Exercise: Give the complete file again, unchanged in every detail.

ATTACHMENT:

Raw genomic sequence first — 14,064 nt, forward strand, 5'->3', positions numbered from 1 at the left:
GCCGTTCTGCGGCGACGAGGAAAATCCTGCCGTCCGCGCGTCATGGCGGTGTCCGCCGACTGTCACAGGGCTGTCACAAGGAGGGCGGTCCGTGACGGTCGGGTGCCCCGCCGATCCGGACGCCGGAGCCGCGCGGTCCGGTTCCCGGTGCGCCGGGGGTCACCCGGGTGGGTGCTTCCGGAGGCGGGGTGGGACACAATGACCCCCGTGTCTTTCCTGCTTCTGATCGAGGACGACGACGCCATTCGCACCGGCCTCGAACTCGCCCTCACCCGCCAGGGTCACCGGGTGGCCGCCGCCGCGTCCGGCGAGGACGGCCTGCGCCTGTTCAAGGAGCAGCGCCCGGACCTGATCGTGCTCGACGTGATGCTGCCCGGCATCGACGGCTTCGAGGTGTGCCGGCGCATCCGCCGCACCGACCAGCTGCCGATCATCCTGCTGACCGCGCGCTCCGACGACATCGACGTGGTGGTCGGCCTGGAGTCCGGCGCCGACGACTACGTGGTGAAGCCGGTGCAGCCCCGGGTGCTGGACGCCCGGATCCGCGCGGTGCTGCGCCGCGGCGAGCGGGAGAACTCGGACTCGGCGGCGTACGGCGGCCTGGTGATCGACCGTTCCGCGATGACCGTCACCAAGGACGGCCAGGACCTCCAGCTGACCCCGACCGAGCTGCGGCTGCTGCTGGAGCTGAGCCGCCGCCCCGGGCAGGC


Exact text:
Raw genomic sequence first — 14,064 nt, forward strand, 5'->3', positions numbered from 1 at the left:
GCCGTTCTGCGGCGACGAGGAAAATCCTGCCGTCCGCGCGTCATGGCGGTGTCCGCCGACTGTCACAGGGCTGTCACAAGGAGGGCGGTCCGTGACGGTCGGGTGCCCCGCCGATCCGGACGCCGGAGCCGCGCGGTCCGGTTCCCGGTGCGCCGGGGGTCACCCGGGTGGGTGCTTCCGGAGGCGGGGTGGGACACAATGACCCCCGTGTCTTTCCTGCTTCTGATCGAGGACGACGACGCCATTCGCACCGGCCTCGAACTCGCCCTCACCCGCCAGGGTCACCGGGTGGCCGCCGCCGCGTCCGGCGAGGACGGCCTGCGCCTGTTCAAGGAGCAGCGCCCGGACCTGATCGTGCTCGACGTGATGCTGCCCGGCATCGACGGCTTCGAGGTGTGCCGGCGCATCCGCCGCACCGACCAGCTGCCGATCATCCTGCTGACCGCGCGCTCCGACGACATCGACGTGGTGGTCGGCCTGGAGTCCGGCGCCGACGACTACGTGGTGAAGCCGGTGCAGCCCCGGGTGCTGGACGCCCGGATCCGCGCGGTGCTGCGCCGCGGCGAGCGGGAGAACTCGGACTCGGCGGCGTACGGCGGCCTGGTGATCGACCGTTCCGCGATGACCGTCACCAAGGACGGCCAGGACCTCCAGCTGACCCCGACCGAGCTGCGGCTGCTGCTGGAGCTGAGCCGCCGCCCCGGGCAGGC